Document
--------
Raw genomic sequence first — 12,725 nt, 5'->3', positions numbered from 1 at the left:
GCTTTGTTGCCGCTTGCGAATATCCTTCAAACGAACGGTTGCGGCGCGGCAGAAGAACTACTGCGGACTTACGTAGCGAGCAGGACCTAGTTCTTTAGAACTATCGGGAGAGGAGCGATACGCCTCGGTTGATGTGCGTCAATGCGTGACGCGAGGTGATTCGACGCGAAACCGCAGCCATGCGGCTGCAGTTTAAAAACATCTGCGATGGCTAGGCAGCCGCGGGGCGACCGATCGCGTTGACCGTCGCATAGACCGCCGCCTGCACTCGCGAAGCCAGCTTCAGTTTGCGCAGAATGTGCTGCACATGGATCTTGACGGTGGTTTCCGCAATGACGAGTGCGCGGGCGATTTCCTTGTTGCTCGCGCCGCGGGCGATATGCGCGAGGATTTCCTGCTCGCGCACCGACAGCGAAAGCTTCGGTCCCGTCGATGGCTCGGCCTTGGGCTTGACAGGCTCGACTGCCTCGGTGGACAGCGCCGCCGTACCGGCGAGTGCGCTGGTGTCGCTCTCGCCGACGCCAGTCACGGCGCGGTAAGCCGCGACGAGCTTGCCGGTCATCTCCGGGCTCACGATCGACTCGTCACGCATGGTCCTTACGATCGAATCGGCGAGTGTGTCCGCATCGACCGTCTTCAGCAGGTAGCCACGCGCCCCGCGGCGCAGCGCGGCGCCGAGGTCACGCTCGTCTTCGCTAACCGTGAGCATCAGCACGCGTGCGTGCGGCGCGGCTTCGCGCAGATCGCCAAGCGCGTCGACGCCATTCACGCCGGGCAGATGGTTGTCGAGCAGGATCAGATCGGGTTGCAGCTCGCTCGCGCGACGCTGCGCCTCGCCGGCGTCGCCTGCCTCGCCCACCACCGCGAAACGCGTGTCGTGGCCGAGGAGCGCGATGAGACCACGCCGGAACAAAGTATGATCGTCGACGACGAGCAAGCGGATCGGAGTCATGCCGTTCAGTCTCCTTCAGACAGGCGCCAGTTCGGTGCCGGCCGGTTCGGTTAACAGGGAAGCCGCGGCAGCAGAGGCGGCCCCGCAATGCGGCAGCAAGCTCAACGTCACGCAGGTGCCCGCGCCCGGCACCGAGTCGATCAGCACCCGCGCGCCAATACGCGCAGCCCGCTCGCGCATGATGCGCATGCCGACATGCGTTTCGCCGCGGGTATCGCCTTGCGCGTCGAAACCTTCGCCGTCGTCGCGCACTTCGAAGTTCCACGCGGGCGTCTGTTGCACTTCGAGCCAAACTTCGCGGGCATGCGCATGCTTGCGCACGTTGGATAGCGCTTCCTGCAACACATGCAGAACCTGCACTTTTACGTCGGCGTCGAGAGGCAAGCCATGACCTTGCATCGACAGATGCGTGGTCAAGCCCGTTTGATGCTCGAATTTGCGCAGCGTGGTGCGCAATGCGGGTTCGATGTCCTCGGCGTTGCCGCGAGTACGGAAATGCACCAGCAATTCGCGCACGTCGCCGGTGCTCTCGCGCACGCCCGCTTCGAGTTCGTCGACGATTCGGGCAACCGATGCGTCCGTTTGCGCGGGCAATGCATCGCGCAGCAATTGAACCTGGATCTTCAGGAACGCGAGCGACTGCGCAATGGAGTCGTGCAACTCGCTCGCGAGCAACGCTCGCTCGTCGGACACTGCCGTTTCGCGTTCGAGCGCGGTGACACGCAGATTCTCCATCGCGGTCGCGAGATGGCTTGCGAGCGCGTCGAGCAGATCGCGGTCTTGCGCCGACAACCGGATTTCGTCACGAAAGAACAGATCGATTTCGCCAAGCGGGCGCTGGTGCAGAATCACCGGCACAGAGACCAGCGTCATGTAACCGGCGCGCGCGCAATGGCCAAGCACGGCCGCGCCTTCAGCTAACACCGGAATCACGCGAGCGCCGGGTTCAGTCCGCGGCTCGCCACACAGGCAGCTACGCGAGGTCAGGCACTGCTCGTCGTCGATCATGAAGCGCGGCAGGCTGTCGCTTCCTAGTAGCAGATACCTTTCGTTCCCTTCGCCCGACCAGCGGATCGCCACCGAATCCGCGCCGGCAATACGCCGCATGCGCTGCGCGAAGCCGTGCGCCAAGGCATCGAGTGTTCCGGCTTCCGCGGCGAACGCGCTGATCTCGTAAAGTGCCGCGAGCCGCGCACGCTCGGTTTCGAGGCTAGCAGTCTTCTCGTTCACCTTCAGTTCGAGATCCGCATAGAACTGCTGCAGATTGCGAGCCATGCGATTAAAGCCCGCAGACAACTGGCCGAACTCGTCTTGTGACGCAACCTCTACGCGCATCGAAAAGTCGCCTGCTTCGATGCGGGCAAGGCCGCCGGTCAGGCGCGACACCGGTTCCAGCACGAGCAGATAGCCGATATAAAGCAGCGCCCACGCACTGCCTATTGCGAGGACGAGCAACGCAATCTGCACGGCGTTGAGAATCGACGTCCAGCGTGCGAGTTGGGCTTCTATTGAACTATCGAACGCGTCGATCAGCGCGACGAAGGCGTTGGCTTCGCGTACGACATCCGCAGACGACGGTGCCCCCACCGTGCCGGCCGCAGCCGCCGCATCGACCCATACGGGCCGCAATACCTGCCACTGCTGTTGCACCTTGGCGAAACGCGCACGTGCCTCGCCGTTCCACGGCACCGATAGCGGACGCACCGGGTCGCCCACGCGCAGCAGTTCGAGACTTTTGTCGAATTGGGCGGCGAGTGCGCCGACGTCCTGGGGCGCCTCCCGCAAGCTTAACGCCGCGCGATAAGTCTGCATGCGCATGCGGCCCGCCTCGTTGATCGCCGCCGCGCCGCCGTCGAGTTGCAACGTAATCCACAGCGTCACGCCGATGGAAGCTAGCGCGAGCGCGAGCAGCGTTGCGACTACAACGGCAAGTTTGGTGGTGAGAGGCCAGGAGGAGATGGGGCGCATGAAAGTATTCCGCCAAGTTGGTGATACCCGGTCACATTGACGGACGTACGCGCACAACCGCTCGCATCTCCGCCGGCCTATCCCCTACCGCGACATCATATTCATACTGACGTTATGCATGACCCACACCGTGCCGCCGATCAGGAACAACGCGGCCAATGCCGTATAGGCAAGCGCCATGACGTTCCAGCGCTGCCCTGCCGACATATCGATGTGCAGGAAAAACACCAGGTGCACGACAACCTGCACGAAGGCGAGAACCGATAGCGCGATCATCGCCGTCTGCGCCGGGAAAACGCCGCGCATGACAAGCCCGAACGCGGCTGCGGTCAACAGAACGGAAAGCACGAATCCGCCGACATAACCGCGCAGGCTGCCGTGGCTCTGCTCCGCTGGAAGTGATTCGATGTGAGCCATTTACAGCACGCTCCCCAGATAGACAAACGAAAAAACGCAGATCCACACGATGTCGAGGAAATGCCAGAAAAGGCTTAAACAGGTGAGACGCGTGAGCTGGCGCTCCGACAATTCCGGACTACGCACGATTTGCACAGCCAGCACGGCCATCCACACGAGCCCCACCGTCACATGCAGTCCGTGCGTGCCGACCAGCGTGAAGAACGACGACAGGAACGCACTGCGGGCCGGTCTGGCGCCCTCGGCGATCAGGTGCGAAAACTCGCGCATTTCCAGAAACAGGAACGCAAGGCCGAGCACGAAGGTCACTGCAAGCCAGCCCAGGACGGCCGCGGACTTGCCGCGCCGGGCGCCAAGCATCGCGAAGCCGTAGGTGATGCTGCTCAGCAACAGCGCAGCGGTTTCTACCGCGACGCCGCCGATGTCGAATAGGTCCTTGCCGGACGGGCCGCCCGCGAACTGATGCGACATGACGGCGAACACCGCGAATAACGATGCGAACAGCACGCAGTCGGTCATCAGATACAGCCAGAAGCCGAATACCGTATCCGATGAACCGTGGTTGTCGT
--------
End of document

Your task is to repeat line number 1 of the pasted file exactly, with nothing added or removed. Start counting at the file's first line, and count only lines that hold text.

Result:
Raw genomic sequence first — 12,725 nt, 5'->3', positions numbered from 1 at the left: